What a book! I just got it yesterday alhamdullilah. It came out this year (2009) from NYU Press :)

It just deeply moves me to see and begin to read something like this - something about us - our community, today - realities, struggles and challenges for us to first know and think about and grapple with (all the better equipped for that I think by informed analysis ma sha Allah from someone writing within the community, a professor of religious studies who studies race, ethnicity, immigration and transnational identity)

Here are some quotes from the introduction that I just read:

"American Muslim Women is a multilayered, ethnographic account of race relations in the American ummah, told through the voices of African American and South Asian Muslim women." (3)

"African Americans and South Asians are two of the largest ethnic Muslim groups in the United States. Drawing on interviews with a diverse group of women from these two communities, this book considers what it means for them to negotiate religious sisterhood in the face of America's race and class hierarchies. " (3-4)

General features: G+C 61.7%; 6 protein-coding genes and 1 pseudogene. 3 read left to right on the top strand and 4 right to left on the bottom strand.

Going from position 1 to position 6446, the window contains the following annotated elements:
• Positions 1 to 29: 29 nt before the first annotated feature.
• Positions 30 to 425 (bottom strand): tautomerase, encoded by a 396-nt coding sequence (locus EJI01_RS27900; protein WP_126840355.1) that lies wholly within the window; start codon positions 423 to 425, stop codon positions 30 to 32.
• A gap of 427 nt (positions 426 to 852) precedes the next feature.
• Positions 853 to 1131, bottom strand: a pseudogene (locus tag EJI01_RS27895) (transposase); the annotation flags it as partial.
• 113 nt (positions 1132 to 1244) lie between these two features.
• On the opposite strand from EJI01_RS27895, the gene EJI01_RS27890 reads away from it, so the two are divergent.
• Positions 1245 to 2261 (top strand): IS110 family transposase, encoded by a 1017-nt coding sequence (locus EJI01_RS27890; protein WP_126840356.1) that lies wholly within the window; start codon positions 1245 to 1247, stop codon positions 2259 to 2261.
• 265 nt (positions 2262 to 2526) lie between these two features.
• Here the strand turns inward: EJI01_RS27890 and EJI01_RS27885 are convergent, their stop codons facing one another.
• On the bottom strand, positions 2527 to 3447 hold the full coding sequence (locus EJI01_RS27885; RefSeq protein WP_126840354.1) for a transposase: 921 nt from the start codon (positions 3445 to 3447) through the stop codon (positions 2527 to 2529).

"To be Muslim in America, therefore, means to claim a faith tradition marked by both African American and immigrant struggles." (4)

"The largely African American and immigrant makeup of the American ummah presents an important angle from which to analyze race relations, one that includes race, religion, and immigration. Immigration has broadened our analysis of race in the United States. In area radially altered by the influx of non-European immigrants, new forms of American racism have developed that extend beyond black-white color line while simultaneously reinforcing it." (5)

"This book, however, looks at how religious identity influences race relations and how race affects religious identity." (6)

"Independent of the American context, the concept of ummah has a double meaning of sisterhood and brotherhood and also justice...Given the inequalities resulting from the legacy of racism in the United States, it is this double commitment that makes ummah ideals also doubly relevant to the American context. [Quoting Robert Bach in Changing Relations: Newcomers and Established Residents in U.S. Communities (1993)] "The challenge of America may be less in harmonizing relations among groups than in mobilizing intergroup cooperation into strategies for economic and political advancement." (6-7)

Tuesday, October 27, 2009

Ebrahim Moosa - Epistemic Openness & "Islamic Thought"

The idea of Muslims being open to knowledge from various sources (human or 'secular' knowledge or even ideas from thinkers in other religious traditions) instead of a narrow minded approach (quoting the verse "This day I have perfected for you your religion" and thus questioning what need do we have of anything else) is something I've come to really appreciate.